Genomic DNA was extracted from the transgenic mosquitoes using the NucleoSpin® Tissue Kit (Macherey-Nagel, Duren, Germany) and digested overnight with Sau3AI and CviAII. The digested DNA was purified and ligated in the presence of excess T4 ligase (New England Biolabs, Ipswich, USA) and used as a template for the following PCR reaction: 98 °C for 3 min., 29 cycles of 98 °C for 1 min, 65 °C for 45 s, 72 °C for 1 min, and 1 cycle of 72 °C for 5 min, using the primers listed in Additional file 1: Table S1. Amplification products were gel-extracted and sequenced. VectorBase (http://www.vectorbase.org)  was searched for sequences corresponding to the junctions between transposon landing sites on Ae. aegypti genome and transposon arms using the BLASTn tool.
Females from transgenic and LVP mosquito strains were blood-fed and ovaries were dissected in phosphate buffer saline (PBS) at 24, 48 and 72 h post-blood-meal (PBM); similar dissections were performed for non-blood-fed females (NBF). For tissue specificity experiments, “carcass” refers to females after ovaries were removed at 72 h PBM; “head and thorax” (H/T) refers to the head and thorax of females not including the abdomen at 72 h PBM. For embryo collection, females from transgenic and LVP controls were blood-fed and after 72 h they were placed in tubes with access to wet cotton wool and a disk of filtered paper on top and allowed to lay eggs for 20 min. After that, females were released into cages and embryos collected.
To determine the pattern of DsRed and mNG expression in larvae, freshly dissected ovaries, and embryos, tissues were placed on a glass slide in PBS and immediately visualized using a Leica M165 FC stereomicroscope (Leica, Wetzlar, Germany) equipped with filters for fluorescence: 49002 ET-GFP (excitation, 470/40; emission, 525/50; dichroic, 495) and 49005 ET-DsRed (excitation, 545/30; emission, 620/60; dichroic, 570). Fluorescence and bright-field images were acquired using AmScope (version x64, 3.7.58492015) software with the same settings throughout the experiment.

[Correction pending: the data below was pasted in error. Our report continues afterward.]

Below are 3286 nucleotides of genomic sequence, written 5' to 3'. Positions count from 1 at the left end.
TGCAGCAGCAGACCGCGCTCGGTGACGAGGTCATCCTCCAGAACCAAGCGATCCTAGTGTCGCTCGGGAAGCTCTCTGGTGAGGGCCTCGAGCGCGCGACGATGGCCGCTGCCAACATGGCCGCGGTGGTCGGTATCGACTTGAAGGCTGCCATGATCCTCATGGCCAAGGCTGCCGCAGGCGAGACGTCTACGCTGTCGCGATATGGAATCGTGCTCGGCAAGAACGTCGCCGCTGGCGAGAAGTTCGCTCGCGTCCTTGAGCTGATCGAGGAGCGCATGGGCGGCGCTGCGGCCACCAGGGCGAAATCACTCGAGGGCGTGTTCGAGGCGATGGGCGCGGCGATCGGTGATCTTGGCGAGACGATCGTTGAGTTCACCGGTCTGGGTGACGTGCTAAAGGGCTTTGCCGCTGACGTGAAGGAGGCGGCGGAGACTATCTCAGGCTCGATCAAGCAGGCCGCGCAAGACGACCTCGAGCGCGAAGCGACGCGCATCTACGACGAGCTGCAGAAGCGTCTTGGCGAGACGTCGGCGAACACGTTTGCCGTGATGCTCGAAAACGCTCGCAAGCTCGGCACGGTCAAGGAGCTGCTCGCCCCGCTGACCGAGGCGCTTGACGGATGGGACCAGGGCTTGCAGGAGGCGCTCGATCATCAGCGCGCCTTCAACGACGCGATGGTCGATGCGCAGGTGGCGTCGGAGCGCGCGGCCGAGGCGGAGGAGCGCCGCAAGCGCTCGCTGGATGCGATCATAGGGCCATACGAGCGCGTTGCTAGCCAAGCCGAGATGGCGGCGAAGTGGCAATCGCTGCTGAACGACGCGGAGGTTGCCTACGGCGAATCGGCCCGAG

Total RNA was extracted using TRIzol (Thermo Fisher Scientific, Waltham, USA) following the manufacturer’s protocol. The isolated RNA was treated with ezDNAse (Thermo Fisher Scientific, Waltham, USA) and quantified on a SpectraMax spectrophotometer (Molecular Devices, Sunnyvale, USA). One microgram of treated RNA was used to synthesize cDNA using SuperScript IV VILO Master Mix (Thermo Fisher Scientific, Waltham, USA) that contains both oligo (dT)18 and random hexamer primers also following the manufacturer’s protocol. All experiments were performed in biological duplicates with five mosquitoes per sample, except for the experiment analyzing bZip1 and mNG expression on dissected tissues, which was performed in biological triplicate.
RT-qPCR was carried out with SsoAdvance Universal SYBR Green Supermix (BioRad, Hercules, USA) on a CFX69 Touch Real-Time PCR Detection System (BioRad, Hercules, USA). The primers used were designed on Primer 3 server (v.0.4.0) [34, 35] with the amplification products not longer than 135 bp. Amplification efficiency was verified to be 0.9–1.0 in a reaction using cDNA (bZip1 primers) or DNA plasmid (mNG and tTA primers) as a template. Reactions were performed with 1:50 diluted cDNA in technical triplicates, with the primers listed in Additional file 1: Table S1, following the cycling parameters: 30 s at 95 °C, 45 cycles of 15 s at 95 °C, 15 s at 60 °C and 10 s at 72 °C, and melt curve analyses at 65–95 °C. The dCT method was used to calculate expression relative to the rpS7 gene .